Saturday, 28 November 2015

How You Know You're the Office Noob

I'm getting worse at blogging regularly, but this month I have an excuse.  The validity of my excuse is debatable, but I'm going to use it anyway.  So there.  

I've been crap lately because I started a new job a few weeks ago.  I've moved on from a full time career in listening to people shout at me about car tax while I do colouring in (disclaimer:  wasn't all bad - got to work with some lovely people, and I will hold the fragmented memories of nights out I've had with said people for a long time.  And they let me do colouring in) to a more rewarding one where I have to use my brain in different ways.

My brain is not used to this.  Until I get accustomed to it, I think I'll continue coming home every weeknight with the I.Q of a baked bean, attempting to put my dishes in the washing machine and staring into empty mugs which held tea that I have no memory of drinking.  Or making, come to think of it.  It's challenging and absorbing, and so far the days are flying by more quickly than I can blink (I have very dry eyes.  Shut up, it's a thing). Also, I've discovered that I actually enjoy commuting with a flask of coffee and a load of podcasts to burn through at the ass crack of dawn.  I found out that I don't really mind occasionally having to get up at 5am to pootle to the office for an early shift either.  What's wrong with me?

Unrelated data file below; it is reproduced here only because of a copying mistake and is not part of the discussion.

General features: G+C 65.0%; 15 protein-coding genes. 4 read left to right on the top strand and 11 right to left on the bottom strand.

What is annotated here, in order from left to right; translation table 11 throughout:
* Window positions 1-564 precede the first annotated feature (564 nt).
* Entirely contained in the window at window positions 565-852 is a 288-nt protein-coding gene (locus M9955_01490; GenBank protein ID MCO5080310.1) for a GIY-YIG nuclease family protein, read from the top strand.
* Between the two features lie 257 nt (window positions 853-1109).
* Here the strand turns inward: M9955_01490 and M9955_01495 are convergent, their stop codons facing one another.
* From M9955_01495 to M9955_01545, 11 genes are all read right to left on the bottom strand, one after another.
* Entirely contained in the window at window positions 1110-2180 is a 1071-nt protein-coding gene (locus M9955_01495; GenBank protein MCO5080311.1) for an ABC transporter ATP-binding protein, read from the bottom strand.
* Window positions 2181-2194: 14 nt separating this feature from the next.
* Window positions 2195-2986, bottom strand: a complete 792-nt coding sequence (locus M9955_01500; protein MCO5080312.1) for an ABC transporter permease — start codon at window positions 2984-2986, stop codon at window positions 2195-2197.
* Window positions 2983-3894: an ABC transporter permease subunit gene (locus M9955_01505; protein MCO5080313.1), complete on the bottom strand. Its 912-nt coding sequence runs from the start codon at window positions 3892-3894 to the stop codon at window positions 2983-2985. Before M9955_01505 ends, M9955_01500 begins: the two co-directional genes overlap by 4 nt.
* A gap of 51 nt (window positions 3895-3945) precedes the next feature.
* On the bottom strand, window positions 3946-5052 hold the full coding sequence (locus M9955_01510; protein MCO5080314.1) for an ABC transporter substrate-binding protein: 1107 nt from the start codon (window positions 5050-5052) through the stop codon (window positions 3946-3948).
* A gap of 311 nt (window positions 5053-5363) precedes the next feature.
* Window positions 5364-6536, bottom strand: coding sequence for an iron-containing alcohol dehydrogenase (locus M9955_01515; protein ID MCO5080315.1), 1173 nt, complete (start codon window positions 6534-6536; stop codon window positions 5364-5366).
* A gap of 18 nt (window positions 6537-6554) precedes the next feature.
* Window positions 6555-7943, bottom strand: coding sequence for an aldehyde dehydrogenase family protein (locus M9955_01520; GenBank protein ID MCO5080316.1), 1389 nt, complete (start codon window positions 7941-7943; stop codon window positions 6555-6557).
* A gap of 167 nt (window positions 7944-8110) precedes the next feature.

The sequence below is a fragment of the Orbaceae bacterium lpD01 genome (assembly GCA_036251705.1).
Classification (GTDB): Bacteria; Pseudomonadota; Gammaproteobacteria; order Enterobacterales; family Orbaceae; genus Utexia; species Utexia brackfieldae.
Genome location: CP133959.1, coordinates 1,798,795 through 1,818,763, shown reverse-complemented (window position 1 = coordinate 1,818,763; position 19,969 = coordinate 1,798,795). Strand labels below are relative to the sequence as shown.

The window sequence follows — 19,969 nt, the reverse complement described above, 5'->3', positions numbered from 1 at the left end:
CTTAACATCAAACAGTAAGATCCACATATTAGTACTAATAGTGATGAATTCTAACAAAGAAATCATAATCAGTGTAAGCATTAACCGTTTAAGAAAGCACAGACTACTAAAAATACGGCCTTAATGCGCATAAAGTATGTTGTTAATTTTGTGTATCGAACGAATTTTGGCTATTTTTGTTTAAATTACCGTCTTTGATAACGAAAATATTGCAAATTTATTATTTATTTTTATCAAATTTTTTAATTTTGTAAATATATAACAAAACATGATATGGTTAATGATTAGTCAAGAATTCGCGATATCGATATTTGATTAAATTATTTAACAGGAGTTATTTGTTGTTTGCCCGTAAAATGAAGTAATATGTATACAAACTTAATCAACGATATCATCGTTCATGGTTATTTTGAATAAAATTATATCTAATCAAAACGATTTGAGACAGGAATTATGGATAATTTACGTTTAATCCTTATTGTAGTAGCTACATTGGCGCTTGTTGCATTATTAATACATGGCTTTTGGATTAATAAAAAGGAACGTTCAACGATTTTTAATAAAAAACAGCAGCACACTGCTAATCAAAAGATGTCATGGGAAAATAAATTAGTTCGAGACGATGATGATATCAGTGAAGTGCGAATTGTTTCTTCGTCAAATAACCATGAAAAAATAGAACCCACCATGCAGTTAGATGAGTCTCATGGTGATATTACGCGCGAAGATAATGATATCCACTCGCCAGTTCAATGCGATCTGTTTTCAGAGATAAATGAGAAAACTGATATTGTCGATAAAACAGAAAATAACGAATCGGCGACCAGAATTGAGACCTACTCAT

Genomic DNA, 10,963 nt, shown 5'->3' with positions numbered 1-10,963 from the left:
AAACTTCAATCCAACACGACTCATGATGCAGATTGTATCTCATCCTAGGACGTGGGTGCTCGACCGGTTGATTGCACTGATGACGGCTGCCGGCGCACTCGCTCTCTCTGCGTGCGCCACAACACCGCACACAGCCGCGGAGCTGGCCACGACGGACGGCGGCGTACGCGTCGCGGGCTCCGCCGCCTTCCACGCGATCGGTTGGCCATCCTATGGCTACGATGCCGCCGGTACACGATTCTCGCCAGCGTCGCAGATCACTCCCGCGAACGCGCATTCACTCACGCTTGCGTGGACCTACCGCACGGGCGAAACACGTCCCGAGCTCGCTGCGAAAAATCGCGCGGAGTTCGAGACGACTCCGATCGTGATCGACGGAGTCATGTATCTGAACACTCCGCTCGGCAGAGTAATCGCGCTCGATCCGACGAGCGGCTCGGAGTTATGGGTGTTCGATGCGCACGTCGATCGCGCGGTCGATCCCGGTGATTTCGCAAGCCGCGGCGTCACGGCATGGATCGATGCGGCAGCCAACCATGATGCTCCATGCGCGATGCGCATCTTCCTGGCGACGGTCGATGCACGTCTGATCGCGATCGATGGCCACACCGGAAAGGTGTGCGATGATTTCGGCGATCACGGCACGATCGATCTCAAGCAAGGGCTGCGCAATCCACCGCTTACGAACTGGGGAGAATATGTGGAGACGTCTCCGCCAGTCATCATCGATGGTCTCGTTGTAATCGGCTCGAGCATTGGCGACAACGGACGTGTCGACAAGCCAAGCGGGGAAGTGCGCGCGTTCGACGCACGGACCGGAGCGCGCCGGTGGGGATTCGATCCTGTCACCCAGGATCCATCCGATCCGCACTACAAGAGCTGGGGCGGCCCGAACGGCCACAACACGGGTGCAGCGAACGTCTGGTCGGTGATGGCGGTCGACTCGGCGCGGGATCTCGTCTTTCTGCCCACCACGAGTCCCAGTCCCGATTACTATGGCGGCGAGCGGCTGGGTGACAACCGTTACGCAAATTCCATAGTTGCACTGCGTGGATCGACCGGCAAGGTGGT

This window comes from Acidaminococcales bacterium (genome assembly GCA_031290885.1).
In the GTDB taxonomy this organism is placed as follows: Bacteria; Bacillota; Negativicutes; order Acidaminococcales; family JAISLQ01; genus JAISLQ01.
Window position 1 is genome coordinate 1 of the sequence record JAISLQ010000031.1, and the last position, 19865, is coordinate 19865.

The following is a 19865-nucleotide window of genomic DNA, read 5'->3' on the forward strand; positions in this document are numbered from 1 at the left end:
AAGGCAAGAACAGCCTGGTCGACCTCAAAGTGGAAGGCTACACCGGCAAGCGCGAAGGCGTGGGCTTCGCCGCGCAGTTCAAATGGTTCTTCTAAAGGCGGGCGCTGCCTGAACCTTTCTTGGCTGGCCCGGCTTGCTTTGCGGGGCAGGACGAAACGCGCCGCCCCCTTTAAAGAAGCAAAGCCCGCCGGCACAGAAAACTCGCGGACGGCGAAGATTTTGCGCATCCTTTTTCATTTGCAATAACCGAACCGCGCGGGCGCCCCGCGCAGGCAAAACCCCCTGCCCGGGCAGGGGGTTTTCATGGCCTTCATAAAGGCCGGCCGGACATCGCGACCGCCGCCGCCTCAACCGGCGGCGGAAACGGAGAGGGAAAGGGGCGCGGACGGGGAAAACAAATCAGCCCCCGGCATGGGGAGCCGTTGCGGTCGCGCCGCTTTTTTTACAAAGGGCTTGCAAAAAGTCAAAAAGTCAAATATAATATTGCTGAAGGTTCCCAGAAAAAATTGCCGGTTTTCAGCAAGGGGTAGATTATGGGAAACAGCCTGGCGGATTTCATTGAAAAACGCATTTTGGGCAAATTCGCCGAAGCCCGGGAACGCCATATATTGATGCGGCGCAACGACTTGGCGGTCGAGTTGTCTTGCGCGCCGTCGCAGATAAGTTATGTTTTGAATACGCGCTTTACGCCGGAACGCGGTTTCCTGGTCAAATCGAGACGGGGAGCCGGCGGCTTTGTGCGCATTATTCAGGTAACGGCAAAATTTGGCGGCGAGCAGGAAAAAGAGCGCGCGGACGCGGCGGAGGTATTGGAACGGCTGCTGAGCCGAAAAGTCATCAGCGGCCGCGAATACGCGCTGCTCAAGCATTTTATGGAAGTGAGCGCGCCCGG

My new work folk have made being a noob a nice experience for me, and I'm trying to return the favour by fucking as little shit up as possible.  So, far, so good.  I think.  I mean, nothing's caught fire under my watch and no one has sustained minor injuries as a result of my work.  Even if I am working in an office and the biggest injury I could probably inflict is a paper cut.  It's been a good couple of years since I've been the office fresh(ish) meat.  Here's what I've been reminded it's like to be the new guy in town:

How You Know You're the Office Noob